Sunday 2 September 2012

U.S Box Office Report - 31st Aug - 2nd Sept 2012

1. The Possession -  $17.7M - $17.7M
2. Lawless - $9.7M - $11.8M
3. The Expendables 2 - $8.8M - $66.1M
4. The Bourne Legacy - $7.2M - $96.1M
5. ParaNorman - $6.5M - $38M
6. The Odd Life of Timothy Green - $6M - $35.9M
7. The Dark Knight Rises - $5.8M - $431.1M
8. The Campaign - $5.4M - $73M
9. 2016: Obama's America - $5.1M - $18.2M
10. Hope Springs - $4.7M - $52M
(18. The Oogilives In The Big Balloon Adventure - $448K - $673K)

It's another mixed bag at the cinema this weekend, with serious drama and horror tussling with a brand new family film. Even with Monday being a holiday in the US, this frame was expected to be as equally poor as the last one in terms of box office takings. As we'll see, at least one of the new films became a record breaker - but for the wrong reasons. Next weekend brings us just one wide opening release, the Bradley Cooper flick, The Words, while further ahead we have the fifth Resident Evil film and the Finding Nemo 3D re-release.

The second widest release this weekend is the Sam Raimi produced, The Possession. It stars Jeffery Dean Morgan and Kyra Sedgwick as a divorced couple whose daughter, Em, becomes obsessed with opening a Hebrew-inscribed box she bought at a garage sale. When her behaviour becomes erratic, the parents blame it on the recent trauma of their divorce. However, things quickly escalate, leaving them forced to scramble for an explanation and a solution, scientific or supernatural, for whatever is attempting to destroy their daughter before its too late. Raimi acts as producer, via his Ghost House Pictures company, with Ole Bornedal directing. Bornedal shot to fame with the 1994 Danish film, Nightwatch (he also directed the 1997 English-language remake) and won acclaim with I Am Dina in 2002. The producer and director are no strangers, Raimi having acted as distributor on Bornedal's 2007 comedy/horror flick, Vikaren (aka The Substitute) via his Ghost Pictures subsidiary, Underground. The director was drawn to The Possession from the initial script, seeing it as an allegory for divorce, rather than a straight scare flick. The core device in the film,  the Dibbuk box, is actually based on a real life item, said to be haunted by a spirit from Jewish folklore. The box first featured in a story by Kevin Mannis, who came across the item in 2001. When he tracked down the daughter of the original owner, she refused to take it back. The box has passed through a number of owners since, who have reported tales of terrible bad luck and it is said to have been indirectly responsible for two deaths. Many people have since contacted Mannis and current box owner Jason Haxton, detailing ways in which it has affected their lives, for the worse. However, noted psychologist Christopher French has stated that if people already knew of the Dibbuk box's legend, it is easy to blame any misfortune on it.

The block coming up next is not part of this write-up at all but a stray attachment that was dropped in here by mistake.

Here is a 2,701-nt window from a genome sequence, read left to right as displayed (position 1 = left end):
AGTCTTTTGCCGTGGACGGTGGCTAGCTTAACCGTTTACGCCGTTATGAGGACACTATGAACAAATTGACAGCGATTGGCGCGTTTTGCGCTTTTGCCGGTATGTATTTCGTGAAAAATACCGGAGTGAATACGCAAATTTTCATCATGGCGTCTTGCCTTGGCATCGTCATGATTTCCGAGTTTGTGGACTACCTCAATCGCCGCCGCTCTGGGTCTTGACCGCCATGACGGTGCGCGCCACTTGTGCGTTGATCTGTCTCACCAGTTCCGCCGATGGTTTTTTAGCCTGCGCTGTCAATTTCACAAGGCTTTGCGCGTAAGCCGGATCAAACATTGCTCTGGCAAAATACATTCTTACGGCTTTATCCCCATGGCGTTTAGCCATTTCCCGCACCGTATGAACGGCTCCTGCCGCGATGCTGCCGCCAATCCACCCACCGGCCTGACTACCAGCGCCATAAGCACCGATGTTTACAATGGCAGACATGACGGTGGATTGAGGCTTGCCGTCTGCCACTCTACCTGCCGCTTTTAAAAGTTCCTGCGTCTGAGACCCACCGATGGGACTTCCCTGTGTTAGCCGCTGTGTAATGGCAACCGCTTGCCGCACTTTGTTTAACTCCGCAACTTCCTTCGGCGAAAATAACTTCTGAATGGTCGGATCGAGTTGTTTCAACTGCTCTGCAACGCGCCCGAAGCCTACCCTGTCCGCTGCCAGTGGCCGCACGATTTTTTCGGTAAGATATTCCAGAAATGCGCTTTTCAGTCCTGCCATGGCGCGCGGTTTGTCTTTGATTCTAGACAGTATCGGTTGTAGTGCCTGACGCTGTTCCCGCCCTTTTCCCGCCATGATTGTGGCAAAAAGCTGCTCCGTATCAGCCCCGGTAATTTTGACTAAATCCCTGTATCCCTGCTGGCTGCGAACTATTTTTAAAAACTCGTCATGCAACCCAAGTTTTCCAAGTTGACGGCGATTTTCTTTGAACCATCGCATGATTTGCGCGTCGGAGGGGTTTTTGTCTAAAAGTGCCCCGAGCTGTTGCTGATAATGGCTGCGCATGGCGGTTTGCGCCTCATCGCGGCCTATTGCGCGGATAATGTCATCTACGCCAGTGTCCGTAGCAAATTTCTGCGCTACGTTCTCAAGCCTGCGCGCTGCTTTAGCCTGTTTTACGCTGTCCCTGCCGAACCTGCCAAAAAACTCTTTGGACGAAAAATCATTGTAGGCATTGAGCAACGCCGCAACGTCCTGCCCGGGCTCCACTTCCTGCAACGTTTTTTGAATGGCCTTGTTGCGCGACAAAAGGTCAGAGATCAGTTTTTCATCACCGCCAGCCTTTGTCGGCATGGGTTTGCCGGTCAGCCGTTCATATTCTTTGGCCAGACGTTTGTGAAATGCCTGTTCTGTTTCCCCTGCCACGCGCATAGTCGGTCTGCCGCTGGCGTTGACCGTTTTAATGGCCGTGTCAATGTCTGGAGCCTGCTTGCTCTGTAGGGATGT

Kyra Sedgwick was amongst the first to join the film, with Jeffrey Dean Morgan compelled to sign after seeing her audition tape. As Em, Bornedal cast Natasha Calis, a young actress who made her screen debut aged just seven. With a $14M budget attached, shooting took place early 2011, in British Columbia. With filming and post-production out of the way, the picture sat on the shelf for close to a year, not receiving a trailer until May 2012. While The Possession had a bigger marketing campaign and a much wider roll out than The Apparition (released last weekend), the similarities in theme are there. Reviews were certainly strong than the aforementioned scare flick, with The Possession scoring 36% at Rotten Tomatoes at the time of writing (The Apparition scored 0% approval). With Lawless opening Wednesday, the new kid on the block had some breathing room, allowing it to easily secure the top spot on Friday with $6M. That was a decent enough start given the time of the year, the genre and the reviews. It also meant that forgoing an incredible boost for any other release, The Possession had won the weekend there and then. Over the remainder of the frame the Sam Raimi production added $11.7M, to bring its three day total to a solid $17.7M (with a potentially decent Monday given that it's public holiday). In terms of August horror releases, the Possession has opened much stronger than 2011's Apollo 18 ($8.7M) but weaker than The Final Destination ($27M) in 2009 and 2010's The Last Exorcism ($20M), though the former was a sequel in a well established franchise. Given that the movie has already recouped its production budget, Lionsgate will have few concerns to what happens to it from here on out.